Alien: Belly lights of the Nostromo

leading from

a) Idea in the middle of the night
Originally the Nostromo only had a few fibre optic lights underneath already built in, but one night Ridley had the idea that he would like the whole belly covered with them and Neil Swann got the job of getting it together.


b) Uneven lightbulbs
The strips of small lightbulbs were ordinary touch bulbs (these ones were known as 'grain of wheat' bulbs) and were soldered onto a coated copper wire (that also acted a +12v feed) The problem was that it was done in such a short time (before Ridley reappeared the next night after the main shooting.

Neil could not get a straight line up underneath the hull of the model because of all the "wiggeting" so he had to go around the obstacles as best as he could. That's why they looked irregular. They were meant to be rough lines, stuck on quickly as a temporary measure just to check whether they were OK before the final positioningHe spent the next day working on it as well until Ridley arrived after the days shoot  with the main unit at Shepperton.

modern 'grain of wheat' bulbs used by modellers

c) Aftermath
Ridley was doubtful about the results to the point that in time to come he would acknowledge that it drove him crazy but pressures to shoot were always in his mind and instant decisions were made to go with it. He was at least content though with the fact that they made the Nostromo model look large. This was shocking to other members of the special effects team because they looked like what they were, a load of quickly strung up irregular length of light bulbs and when Dennis Lowe would see the movie , he would always cringe.
 

d) The Floodlights
The floodlights beneath the ship in the film, Dennis Lowe understood them to be Tungsten Halogens consisting of 4" tungsten bulb with 6" reflector, also known as "Red Heads", they weren't too bad but you had to switch them off after the take to be safe with them.


a modern Red Head bulb
Source Quotes
  1. Ridley Scott: All this is just the camera, as the Nostromo sinks, it's just a dollie craning up in a smoke room. So none of this is CGl, it's all just literally shot. lt always bothered me that the lights underneath it, we couldn't get in a straight line. And that drove me crazy but eventually we had to shoot. But that model there is only four feet long, I think it looks pretty big. (Alien 20th Anniversary DVD Ridley Scott Commentary)
  2. Thedus Question for Jon, Dennis, and Simon: I was watching ALIEN the other night (was flicking through the channels and there it was) and a question came to mind.  What kind o lights were used for the giant flood lights under the Nostromo, and was the heat they generated a problem for the model?  i.e. - did you have to worry about materials softening due to the heat?(http://www.alienexperience.com/ 22nd July 2009)

    Dennis Lowe: When I built the lighting rig (that was never used) I got some real aircraft landing lights (from an ex government store near Heathrow) and they were so powerful you had to be really careful not to get anything in the way of the beam, they represented the four main landing thrusters.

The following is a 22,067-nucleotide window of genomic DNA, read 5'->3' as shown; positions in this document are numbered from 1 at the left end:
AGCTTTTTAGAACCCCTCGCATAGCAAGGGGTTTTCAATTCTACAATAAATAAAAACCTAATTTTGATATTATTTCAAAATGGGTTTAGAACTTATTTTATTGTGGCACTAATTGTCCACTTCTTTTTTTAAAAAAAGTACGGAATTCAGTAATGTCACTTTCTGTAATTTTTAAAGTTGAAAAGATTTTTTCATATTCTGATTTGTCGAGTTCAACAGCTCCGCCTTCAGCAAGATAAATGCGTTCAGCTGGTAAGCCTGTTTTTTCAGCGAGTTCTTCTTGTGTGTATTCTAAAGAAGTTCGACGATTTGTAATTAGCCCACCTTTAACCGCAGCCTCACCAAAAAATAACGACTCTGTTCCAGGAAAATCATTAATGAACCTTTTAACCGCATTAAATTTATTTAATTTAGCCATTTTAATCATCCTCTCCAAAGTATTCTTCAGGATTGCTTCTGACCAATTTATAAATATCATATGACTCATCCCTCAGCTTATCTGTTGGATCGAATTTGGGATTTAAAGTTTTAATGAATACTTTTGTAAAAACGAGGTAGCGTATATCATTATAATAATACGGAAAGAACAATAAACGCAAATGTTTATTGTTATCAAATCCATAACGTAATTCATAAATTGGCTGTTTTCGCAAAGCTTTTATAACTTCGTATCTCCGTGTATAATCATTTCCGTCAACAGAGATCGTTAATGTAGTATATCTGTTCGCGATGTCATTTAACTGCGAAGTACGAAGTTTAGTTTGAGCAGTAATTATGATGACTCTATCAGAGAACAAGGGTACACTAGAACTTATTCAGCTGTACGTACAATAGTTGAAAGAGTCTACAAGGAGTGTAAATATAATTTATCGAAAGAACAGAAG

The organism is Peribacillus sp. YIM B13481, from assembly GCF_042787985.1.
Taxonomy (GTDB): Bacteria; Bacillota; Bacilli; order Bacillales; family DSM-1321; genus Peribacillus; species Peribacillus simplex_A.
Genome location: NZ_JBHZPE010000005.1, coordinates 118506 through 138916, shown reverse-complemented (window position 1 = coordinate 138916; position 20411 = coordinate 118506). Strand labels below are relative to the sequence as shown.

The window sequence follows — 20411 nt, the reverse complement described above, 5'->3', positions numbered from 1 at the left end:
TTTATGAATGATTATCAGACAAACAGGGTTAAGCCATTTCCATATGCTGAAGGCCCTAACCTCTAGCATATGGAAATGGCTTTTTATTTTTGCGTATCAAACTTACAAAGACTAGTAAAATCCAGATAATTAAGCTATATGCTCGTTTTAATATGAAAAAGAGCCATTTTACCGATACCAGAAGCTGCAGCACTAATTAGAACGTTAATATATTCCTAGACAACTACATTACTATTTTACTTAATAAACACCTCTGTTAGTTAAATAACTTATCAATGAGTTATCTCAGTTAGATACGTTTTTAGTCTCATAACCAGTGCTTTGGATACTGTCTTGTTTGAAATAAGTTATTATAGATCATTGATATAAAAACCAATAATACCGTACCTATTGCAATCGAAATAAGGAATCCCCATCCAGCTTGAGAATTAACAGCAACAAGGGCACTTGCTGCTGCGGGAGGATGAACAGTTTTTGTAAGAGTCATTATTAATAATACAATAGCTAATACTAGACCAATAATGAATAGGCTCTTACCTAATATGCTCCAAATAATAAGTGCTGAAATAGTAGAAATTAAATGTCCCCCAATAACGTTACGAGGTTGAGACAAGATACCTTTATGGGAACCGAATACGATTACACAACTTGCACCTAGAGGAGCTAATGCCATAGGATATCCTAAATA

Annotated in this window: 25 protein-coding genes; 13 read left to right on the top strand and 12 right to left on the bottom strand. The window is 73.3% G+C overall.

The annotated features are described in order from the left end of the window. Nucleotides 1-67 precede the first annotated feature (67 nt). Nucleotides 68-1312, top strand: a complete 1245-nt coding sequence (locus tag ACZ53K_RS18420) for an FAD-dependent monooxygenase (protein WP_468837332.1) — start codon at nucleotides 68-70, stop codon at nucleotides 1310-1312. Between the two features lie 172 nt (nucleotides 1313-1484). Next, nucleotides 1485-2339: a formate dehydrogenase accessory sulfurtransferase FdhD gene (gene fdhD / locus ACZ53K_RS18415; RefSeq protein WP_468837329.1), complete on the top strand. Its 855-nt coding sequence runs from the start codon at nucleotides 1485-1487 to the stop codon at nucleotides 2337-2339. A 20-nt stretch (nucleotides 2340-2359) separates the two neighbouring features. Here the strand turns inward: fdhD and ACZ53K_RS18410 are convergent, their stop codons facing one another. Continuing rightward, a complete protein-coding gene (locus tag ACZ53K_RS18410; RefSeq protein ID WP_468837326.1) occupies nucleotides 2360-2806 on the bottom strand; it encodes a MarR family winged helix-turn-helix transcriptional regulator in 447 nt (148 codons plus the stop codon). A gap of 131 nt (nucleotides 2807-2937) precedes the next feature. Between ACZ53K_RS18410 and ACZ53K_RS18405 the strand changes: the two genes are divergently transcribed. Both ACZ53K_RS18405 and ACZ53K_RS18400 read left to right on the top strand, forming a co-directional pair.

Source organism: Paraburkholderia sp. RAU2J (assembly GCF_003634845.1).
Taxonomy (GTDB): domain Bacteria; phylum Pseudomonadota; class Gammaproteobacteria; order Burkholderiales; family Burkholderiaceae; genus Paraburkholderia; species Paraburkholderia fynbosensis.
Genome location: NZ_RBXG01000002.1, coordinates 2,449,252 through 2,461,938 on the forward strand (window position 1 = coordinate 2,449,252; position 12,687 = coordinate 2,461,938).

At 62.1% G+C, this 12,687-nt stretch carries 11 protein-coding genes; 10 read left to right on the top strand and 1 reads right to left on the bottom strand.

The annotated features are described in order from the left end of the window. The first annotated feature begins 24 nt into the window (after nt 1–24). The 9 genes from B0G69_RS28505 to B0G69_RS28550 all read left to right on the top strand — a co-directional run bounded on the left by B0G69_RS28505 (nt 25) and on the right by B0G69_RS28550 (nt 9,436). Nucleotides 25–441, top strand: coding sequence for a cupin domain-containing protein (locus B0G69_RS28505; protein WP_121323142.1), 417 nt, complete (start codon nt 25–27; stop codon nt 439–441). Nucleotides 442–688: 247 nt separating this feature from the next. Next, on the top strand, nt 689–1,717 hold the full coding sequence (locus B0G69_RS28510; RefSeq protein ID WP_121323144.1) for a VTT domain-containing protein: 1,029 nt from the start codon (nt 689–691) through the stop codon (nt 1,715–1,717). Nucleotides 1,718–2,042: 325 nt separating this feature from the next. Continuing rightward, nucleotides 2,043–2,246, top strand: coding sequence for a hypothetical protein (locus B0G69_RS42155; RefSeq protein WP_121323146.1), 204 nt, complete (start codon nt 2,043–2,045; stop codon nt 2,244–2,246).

In the film I believe they were those 'Red Heads' as they were called - Tunsten Halogens consisting of 4" tunsten bulb with 6" reflector, they weren't too bad but you had to switch them off after the take to be safe with them.

    From my recollection those strips of small light bulbs were ordinary touch bulbs and were soldered onto a coated copper wire (that also acted as a +12v feed) and Neil Swan did most of the installation.
    It was one of those ideas that Ridley had in the night and next day Neil got the job of getting it together (panic stations!)
    The problem was that in such a short time (before Ridley reappeared the next night after the main shooting) Neil could not get a straight line up underneath the hull of the model because of all the 'wiggeting' so he had to go around the obstacles best he could. That's why they looked irregular.
    I can remember Ridley being doubtful at the time but pressures to shoot were always in his mind and instant decisions were made to go for it.
    I know for sure that the crew didn't like them either. (http://www.alienexperience.com/forum, July 23rd 2009)
  3. Dennis Lowe: Originally the Nostromo only had a few fibre optic lights underneath already built in but one night Ridley said that he would like the whole of the belly covered with them (in those days they were called 'grain of wheat' bulbs) so Neil Swann spent all night soldering rough lines of these bulbs and they were stuck on quickly as a temporary measure just to check whether they were OK before the final positioning.
    He spent the next day working on it as well until Ridley arrived after the days shoot with the main unit at Shepperton.

    He saw them and went with them as they were, we were totally shocked because they looked like what they were - a load of quickly strung up irregular length of bulbs and when you see the movie it shows, I always cringe when I see that scene.
    So there you go , he wasn't fool proof, he just made a bad decision, but at least he stayed with it.
    Those bad ideas didn't happen often though..... (http://www.prometheusforum.net/discussion May 2012)

No comments:

Post a Comment